Corporate Spying Increasing

employersThere are studies that show corporate crime as decreasing (at least in Europe), although many would argue that most real corporate “crimes” are seemingly unpunishable, given the fact that almost no one has gone to jail for the banking and other financial debacles still occurring in Europe, the US and elsewhere around the globe. Theoretically, modern international standards dealing with bribery and other forms of (punishable) corporate crime have helped to clean up corporations and their activities to a degree over the past decade, or so.

But one thing that no one seems to disagree on is the fact that corporate spying is on the increase, and we’re not just talking about the recent controversies involving the NSA and governments lurking around company’s databases and communications.

Threats From Within

Aside from whatever potential damage international governmental spying on companies might cause, there is a growing threat from inside corporations. The spy might actually be an employee selling secrets, rather than an outsider trying to hack their way into a company’s information networks.

One of the things that is very frightening to employers is the fact that the sharing or selling of corporate secrets can be very difficult to detect. An employee who is spying for someone else could be the worst type of threat, since they may have the kind of insider information and understanding of potential vulnerabilities that would be nearly impossible to gain through hacking or typical surveillance methods.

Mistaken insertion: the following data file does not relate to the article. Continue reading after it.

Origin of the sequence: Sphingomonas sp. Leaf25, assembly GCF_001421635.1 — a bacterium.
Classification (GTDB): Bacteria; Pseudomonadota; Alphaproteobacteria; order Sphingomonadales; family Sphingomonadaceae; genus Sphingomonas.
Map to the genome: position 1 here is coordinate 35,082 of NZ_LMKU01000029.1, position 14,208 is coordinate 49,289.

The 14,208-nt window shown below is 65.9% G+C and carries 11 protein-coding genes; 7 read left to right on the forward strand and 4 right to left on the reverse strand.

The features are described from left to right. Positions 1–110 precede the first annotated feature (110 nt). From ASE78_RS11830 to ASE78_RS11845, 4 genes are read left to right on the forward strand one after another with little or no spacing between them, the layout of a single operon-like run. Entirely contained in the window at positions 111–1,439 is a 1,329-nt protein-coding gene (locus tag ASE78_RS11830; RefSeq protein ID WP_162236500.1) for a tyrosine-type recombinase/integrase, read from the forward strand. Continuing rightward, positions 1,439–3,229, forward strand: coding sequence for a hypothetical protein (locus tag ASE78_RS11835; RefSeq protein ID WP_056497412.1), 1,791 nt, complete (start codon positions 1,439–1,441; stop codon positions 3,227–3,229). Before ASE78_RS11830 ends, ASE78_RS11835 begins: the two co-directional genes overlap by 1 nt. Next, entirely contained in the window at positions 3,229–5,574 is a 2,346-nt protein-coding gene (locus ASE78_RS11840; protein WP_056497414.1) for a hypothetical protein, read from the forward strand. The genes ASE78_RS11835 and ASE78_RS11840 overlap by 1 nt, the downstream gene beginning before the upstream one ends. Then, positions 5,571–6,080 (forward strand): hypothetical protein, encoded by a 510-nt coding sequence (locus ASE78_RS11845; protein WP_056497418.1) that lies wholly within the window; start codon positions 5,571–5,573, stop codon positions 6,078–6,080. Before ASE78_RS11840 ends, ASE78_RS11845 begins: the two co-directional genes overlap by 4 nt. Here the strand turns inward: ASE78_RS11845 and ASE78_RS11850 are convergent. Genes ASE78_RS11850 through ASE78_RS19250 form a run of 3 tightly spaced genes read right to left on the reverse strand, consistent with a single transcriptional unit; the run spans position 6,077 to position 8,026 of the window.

In an age where technological superiority and new advances are increasingly important to companies’ bottom lines and profit margins, there is more to protect and more at stake than ever before. Leaks and information theft can destroy a firm’s competitive edge, and employers are looking for ways to minimize the potential for these things to occur.

iconeFighting Fire With Fire

One of the strategies for combating the potential threat of spying from within a company is for employers to install spy phone software onto smartphones and tablets given to employees. With mobile monitoring software, such as Highster Mobile, employers can track their worker’s online activities and even their whereabouts. Mobile spy software packages are able to reveal who an employer is talking to, what information they may be sharing - including photos and video content - while also tracking the worker’s movements while on the clock.

This may not be enough to completely deter corporate spying conducted by an employee but it gives companies a powerful tool for at least maintaining a good first line of defense.